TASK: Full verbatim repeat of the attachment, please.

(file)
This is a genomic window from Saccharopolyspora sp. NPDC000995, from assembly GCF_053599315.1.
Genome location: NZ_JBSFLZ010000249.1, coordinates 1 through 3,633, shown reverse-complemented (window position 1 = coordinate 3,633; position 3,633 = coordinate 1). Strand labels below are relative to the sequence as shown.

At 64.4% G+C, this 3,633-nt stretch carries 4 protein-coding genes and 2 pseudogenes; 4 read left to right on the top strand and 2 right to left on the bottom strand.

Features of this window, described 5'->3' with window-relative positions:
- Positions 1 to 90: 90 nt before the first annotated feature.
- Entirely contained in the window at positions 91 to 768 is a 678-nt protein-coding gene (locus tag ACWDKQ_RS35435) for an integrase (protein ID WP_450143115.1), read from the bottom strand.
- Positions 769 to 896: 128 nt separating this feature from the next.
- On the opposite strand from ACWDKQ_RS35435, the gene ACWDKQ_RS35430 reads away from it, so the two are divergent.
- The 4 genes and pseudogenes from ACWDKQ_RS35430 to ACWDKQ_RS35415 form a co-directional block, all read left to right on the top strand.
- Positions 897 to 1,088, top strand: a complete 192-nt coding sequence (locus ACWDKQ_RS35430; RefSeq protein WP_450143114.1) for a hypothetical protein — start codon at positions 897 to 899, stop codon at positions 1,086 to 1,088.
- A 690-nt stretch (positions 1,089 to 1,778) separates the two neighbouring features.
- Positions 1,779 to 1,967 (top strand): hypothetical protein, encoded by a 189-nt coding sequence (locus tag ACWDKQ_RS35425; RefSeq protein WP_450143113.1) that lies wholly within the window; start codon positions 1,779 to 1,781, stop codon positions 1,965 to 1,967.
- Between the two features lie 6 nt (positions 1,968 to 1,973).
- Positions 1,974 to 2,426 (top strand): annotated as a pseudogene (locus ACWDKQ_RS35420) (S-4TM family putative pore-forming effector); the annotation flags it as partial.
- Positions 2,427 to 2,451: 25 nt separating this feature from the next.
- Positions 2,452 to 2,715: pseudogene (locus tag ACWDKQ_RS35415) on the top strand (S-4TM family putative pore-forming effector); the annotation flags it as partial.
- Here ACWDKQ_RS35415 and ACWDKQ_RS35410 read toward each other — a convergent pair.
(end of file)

This is a genomic window from Saccharopolyspora sp. NPDC000995, from assembly GCF_053599315.1.
Genome location: NZ_JBSFLZ010000249.1, coordinates 1 through 3,633, shown reverse-complemented (window position 1 = coordinate 3,633; position 3,633 = coordinate 1). Strand labels below are relative to the sequence as shown.

At 64.4% G+C, this 3,633-nt stretch carries 4 protein-coding genes and 2 pseudogenes; 4 read left to right on the top strand and 2 right to left on the bottom strand.

Features of this window, described 5'->3' with window-relative positions:
- Positions 1 to 90: 90 nt before the first annotated feature.
- Entirely contained in the window at positions 91 to 768 is a 678-nt protein-coding gene (locus tag ACWDKQ_RS35435) for an integrase (protein ID WP_450143115.1), read from the bottom strand.
- Positions 769 to 896: 128 nt separating this feature from the next.
- On the opposite strand from ACWDKQ_RS35435, the gene ACWDKQ_RS35430 reads away from it, so the two are divergent.
- The 4 genes and pseudogenes from ACWDKQ_RS35430 to ACWDKQ_RS35415 form a co-directional block, all read left to right on the top strand.
- Positions 897 to 1,088, top strand: a complete 192-nt coding sequence (locus ACWDKQ_RS35430; RefSeq protein WP_450143114.1) for a hypothetical protein — start codon at positions 897 to 899, stop codon at positions 1,086 to 1,088.
- A 690-nt stretch (positions 1,089 to 1,778) separates the two neighbouring features.
- Positions 1,779 to 1,967 (top strand): hypothetical protein, encoded by a 189-nt coding sequence (locus tag ACWDKQ_RS35425; RefSeq protein WP_450143113.1) that lies wholly within the window; start codon positions 1,779 to 1,781, stop codon positions 1,965 to 1,967.
- Between the two features lie 6 nt (positions 1,968 to 1,973).
- Positions 1,974 to 2,426 (top strand): annotated as a pseudogene (locus ACWDKQ_RS35420) (S-4TM family putative pore-forming effector); the annotation flags it as partial.
- Positions 2,427 to 2,451: 25 nt separating this feature from the next.
- Positions 2,452 to 2,715: pseudogene (locus tag ACWDKQ_RS35415) on the top strand (S-4TM family putative pore-forming effector); the annotation flags it as partial.
- Here ACWDKQ_RS35415 and ACWDKQ_RS35410 read toward each other — a convergent pair.